Pedal power will save time - and that could save lives

Two St John Ambulance volunteers in Colchester are seeking to raise £5,000 to equip themselves with bicycles to enable them to reach injured people needing emergency treatment more quickly than they would manage if they travelled by car.

The idea is the brainchild of 17-year-old Bernie Rhodes, who has conducted research that suggests that she and fellow volunteer John Nicholls, aged 58 could save up to 250 hours in ambulance time every six months. Miss Rhodes hopes that the bikes can be deployed by September.

Speaking to the Daily Gazette, Miss Rhodes said: “It gets incredibly busy in the town centre and it’s not easy to reach people.

“Some of the roads are cut off and blocked because of the market, which means the cars can’t get to people.

“We often end up leaving the cars and having to walk or run to the scene to help, and that can be a long way.

“If we had the bikes, we could cut right through the problems and get to people a lot faster.”

Miss Rhodes and Mr Nicholls now need to convince the East of England Ambulance Service and Essex County Council to back the initiative, and she said: “We are meeting with them soon to pitch the idea. I’m going to put up a good argument and I hope my research speaks for itself.”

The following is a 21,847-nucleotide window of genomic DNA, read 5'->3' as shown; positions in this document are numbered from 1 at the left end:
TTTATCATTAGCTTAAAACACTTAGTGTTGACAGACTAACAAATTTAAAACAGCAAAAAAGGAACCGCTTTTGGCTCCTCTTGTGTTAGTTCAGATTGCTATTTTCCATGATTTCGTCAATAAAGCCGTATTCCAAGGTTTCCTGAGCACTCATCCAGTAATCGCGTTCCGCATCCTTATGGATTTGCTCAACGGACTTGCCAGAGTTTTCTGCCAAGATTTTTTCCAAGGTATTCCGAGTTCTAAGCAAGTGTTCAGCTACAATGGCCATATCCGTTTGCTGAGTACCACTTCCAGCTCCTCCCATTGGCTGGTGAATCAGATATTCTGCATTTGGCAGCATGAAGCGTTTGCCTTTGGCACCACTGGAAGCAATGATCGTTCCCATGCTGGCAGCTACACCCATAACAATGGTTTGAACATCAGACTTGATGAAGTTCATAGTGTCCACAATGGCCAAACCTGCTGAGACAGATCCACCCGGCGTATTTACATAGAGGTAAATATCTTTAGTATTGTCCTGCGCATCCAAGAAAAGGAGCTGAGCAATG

St John Ambulance has deployed bicycles since 2003, when they were introduced in London, and they have since been adopted around the UK, although in Essex, they are only used in the county town of Chelmsford.

Donations to the fund to buy the bicycles can be made at www.justgiving.co.uk/bernierhodes.

Born in Scotland, Simon moved to London aged seven and now lives in the Oxfordshire Cotswolds with his miniature schnauzer, Elodie. He fell in love with cycling one Saturday morning in 1994 while living in Italy when Milan-San Remo went past his front door. A daily cycle commuter in London back before riding to work started to boom, he's been news editor at road.cc since 2009. Handily for work, he speaks French and Italian. He doesn't get to ride his Colnago as often as he'd like, and freely admits he's much more adept at cooking than fettling with bikes.